People, Environment

Timber Farms to the Rescue

Timber Farms to the RescueTimber Farms to the Rescue

Barely 10% of Iran’s timber demand is supplied from internal forests, which is the lowest level it has ever been, according to a senior official.

About 76% of wood needs are met by tree farms that have helped take off the pressure piling on forests, IRIB News Agency quoted Khodakaram Jalali, head of the Forests, Range and Watershed Management Organization, as saying.

“We need to incentivize tree farms to encourage more people in set up these plantations.”

A tree farm is a privately owned tract of land where trees are grown for commercial use. There about 220,000 hectares of tree farms in Iran. The country uses 6.5 million cubic meters of wood every year, which is expected to double over the next decade.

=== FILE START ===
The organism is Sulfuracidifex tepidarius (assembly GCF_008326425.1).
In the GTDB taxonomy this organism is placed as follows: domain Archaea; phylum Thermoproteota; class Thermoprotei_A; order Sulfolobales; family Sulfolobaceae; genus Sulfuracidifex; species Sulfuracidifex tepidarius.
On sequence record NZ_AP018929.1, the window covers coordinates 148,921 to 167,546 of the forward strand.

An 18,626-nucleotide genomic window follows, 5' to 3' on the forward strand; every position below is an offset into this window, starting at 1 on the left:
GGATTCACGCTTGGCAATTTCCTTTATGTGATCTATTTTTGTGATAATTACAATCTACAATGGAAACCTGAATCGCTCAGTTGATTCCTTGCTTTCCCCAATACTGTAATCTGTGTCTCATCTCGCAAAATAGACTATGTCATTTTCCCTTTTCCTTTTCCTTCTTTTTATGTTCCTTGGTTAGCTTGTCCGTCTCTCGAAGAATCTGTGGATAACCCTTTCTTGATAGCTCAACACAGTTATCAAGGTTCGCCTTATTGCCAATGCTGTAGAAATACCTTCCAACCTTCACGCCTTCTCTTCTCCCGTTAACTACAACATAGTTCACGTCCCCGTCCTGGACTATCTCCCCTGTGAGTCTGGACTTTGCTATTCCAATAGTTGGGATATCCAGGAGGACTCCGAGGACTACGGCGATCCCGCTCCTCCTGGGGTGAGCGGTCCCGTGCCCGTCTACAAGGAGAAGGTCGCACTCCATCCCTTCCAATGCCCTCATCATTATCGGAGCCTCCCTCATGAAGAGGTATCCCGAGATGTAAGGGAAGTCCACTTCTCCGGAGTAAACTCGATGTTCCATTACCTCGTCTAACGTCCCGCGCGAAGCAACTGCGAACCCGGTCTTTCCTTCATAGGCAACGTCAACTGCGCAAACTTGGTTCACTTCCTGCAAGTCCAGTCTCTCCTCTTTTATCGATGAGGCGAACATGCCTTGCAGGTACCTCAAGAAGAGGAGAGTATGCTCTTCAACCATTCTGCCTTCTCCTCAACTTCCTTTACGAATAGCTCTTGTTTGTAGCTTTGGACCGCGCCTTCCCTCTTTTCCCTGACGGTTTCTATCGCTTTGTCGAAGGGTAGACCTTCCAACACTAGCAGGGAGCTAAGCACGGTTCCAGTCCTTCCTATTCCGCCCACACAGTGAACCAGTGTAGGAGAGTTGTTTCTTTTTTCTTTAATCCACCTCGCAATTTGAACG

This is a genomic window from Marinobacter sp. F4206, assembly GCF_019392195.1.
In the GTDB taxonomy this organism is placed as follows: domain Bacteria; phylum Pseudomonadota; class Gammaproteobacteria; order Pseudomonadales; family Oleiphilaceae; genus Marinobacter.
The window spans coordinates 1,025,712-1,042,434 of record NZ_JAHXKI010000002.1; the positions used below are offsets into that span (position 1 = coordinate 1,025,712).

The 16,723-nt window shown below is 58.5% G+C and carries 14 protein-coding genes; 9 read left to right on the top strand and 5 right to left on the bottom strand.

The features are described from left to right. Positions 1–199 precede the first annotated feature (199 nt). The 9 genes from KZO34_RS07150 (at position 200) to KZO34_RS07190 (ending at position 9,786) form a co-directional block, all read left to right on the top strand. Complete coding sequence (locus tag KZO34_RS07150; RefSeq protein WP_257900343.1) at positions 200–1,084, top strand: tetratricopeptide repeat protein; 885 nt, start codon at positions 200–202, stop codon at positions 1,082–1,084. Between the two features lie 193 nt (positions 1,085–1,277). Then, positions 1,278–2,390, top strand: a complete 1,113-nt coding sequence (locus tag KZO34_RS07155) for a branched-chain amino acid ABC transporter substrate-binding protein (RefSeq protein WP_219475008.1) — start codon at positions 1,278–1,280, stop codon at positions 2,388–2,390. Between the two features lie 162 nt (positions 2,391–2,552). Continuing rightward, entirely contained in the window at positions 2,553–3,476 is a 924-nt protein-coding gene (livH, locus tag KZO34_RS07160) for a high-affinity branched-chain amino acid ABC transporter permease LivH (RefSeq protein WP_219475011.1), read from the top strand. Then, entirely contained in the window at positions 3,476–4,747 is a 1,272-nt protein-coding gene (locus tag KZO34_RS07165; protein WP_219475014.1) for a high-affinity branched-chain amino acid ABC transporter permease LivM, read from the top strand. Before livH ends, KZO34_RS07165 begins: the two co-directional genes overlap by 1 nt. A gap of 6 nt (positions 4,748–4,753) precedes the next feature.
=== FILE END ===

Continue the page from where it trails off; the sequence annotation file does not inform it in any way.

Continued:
Last week, the organization announced plans to increase the volume of timber imports from Russia and Ukraine from one million cubic meters to 10 million cubic meters a year by 2021.

Iran’s environmental officials have long called for a national effort to take on the timber mafia, curb illegal logging and reduce reliance on domestic forests to meet the growing demand for timber.

Forests cover 14 million hectares of Iran — less than 10% of the land area — which is relatively small compared to the global average, but nothing short of a blessing given the country’s geography.

The Department of Environment has drafted a Forest Protection Bill, which contains measures to gradually reduce logging. Parliament has yet to vote on the bill.

By some estimates, nearly 142,000 hectares of forestlands are destroyed for various reasons in Iran every year, prompting experts to warn that unless action is taken, future generations will be bereft of this natural resource.